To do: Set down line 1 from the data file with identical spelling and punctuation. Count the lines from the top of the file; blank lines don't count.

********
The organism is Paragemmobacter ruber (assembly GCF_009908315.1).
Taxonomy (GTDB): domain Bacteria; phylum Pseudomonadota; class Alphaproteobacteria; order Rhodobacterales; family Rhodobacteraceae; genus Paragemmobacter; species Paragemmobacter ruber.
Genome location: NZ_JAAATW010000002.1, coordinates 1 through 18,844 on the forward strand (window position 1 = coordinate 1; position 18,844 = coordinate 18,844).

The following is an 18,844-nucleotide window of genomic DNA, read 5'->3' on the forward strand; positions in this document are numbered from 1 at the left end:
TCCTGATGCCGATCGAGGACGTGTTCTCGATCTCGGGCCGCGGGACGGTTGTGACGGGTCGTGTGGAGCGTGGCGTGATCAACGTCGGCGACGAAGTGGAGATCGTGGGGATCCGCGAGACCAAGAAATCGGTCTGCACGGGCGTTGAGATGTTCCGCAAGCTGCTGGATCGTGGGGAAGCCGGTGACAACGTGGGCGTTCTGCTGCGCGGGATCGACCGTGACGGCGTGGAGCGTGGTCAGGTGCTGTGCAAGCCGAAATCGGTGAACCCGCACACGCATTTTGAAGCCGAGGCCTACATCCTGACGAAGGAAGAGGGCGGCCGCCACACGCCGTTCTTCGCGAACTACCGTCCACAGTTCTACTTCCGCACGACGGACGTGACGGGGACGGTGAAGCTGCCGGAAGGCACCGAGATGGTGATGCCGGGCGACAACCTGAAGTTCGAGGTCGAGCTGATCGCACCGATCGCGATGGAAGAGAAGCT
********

The organism is Paragemmobacter ruber (assembly GCF_009908315.1).